When I participated in the event, I was generally “traditional” in my approach, emphasizing a few contentions to promote a value with minimal card usage or spreading. That being said, as a judge, I am comfortable with circuit debating as long as the argument(s) being made are still logical in nature and applicable to the resolution. I’m happy to answer any further questions you may have in round.

Callie Ham Paradigm

***Include me in your email chain.*** callieham479@gmail.com

It would be beset for everyone if you kept your own time.

Public Forum

To be a true PF judge, I shouldn't have one of these...right? But see below...

Lincoln Douglas

LD debate should remain distinct from policy debate. While the passage of new policy may be deemed essential for AFF ground with some resolutions (i.e. Sept/Oct 2018), value debate should remain central to the round. I don't mind speed or progressive/policy-style arguments in an LD round as long as you provide analysis of those arguments and link them back to the value debate.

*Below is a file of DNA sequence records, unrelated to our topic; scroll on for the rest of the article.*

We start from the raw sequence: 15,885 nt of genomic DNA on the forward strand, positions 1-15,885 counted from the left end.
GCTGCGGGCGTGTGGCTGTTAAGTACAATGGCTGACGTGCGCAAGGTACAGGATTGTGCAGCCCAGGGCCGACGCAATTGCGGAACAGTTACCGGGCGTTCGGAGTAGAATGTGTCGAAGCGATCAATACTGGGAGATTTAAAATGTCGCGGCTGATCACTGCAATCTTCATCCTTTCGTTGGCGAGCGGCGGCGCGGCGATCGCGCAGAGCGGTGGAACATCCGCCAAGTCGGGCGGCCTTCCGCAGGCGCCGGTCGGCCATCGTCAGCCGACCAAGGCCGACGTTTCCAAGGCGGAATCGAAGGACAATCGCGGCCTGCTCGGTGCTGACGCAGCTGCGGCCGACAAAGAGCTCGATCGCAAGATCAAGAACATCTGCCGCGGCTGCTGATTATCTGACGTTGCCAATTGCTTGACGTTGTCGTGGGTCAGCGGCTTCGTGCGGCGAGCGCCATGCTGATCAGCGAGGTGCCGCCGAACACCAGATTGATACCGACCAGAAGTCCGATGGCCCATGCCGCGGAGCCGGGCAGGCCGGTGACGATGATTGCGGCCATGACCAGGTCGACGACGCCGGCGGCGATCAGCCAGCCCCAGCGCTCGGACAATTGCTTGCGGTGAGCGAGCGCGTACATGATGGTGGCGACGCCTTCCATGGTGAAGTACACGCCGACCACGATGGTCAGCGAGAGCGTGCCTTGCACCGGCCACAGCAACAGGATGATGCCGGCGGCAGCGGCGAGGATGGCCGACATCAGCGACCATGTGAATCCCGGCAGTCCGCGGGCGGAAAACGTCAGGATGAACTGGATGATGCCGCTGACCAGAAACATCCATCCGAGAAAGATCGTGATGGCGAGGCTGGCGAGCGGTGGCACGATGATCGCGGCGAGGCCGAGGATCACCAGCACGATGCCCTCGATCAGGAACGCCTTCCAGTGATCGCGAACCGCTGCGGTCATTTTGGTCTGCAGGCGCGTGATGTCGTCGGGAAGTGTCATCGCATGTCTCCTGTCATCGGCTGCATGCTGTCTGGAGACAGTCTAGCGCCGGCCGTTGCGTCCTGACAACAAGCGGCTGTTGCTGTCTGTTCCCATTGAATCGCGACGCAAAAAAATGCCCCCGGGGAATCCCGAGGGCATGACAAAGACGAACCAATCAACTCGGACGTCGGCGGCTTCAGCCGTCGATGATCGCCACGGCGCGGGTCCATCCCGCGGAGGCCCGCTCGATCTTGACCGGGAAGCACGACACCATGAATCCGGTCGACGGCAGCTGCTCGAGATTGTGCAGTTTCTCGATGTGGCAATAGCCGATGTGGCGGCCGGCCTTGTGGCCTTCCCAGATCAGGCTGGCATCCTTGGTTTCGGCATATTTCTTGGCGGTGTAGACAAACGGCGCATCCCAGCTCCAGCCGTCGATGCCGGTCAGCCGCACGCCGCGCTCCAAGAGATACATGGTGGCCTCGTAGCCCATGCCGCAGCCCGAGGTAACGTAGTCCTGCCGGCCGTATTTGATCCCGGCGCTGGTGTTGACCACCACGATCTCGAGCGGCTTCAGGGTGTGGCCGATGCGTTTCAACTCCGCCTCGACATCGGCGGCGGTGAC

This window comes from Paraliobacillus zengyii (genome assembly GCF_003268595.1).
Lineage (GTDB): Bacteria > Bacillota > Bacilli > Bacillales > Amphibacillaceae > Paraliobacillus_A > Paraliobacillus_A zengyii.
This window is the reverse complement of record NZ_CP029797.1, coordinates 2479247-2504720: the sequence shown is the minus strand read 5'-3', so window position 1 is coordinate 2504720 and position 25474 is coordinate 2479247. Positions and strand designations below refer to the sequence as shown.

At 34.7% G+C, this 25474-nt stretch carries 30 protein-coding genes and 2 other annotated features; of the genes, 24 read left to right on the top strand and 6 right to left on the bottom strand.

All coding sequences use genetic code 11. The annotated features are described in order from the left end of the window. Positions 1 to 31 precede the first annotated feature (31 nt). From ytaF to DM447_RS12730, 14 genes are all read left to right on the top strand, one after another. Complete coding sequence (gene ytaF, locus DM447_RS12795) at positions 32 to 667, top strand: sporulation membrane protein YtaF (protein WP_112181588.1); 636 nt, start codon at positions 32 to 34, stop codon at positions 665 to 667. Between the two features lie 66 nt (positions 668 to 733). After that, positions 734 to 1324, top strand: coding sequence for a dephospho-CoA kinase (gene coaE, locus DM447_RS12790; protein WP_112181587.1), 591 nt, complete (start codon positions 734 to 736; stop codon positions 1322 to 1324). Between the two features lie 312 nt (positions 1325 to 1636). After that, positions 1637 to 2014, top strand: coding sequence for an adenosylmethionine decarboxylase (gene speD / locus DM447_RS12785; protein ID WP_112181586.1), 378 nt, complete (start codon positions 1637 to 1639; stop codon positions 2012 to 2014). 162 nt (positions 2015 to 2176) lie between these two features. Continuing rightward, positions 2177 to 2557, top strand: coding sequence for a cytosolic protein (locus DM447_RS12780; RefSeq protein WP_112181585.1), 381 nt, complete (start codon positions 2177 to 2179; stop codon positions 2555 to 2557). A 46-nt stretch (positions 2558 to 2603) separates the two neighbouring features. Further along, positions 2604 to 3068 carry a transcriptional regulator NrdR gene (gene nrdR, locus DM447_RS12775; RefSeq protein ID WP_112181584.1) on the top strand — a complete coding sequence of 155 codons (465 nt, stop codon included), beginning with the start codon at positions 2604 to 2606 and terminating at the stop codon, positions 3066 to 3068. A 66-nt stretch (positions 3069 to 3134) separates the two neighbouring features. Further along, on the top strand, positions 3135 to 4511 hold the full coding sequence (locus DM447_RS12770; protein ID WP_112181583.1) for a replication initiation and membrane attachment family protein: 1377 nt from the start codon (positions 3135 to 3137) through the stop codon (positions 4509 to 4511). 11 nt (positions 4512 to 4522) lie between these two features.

Policy Short Story

As a judge, I am open to all arguments and styles of policy debate. Your job as a debater is to convince me that what you have to say matters and should be preferred to your opponent. The way you go about that is entirely your choice (within reason…professionalism and decorum are key). If you have questions pre-round, please ask. Having said that, here are some specific likes/dislikes as a judge which you can choose to follow or completely ignore (because I will objectively evaluate whatever lands on my flow whether I really like it or not):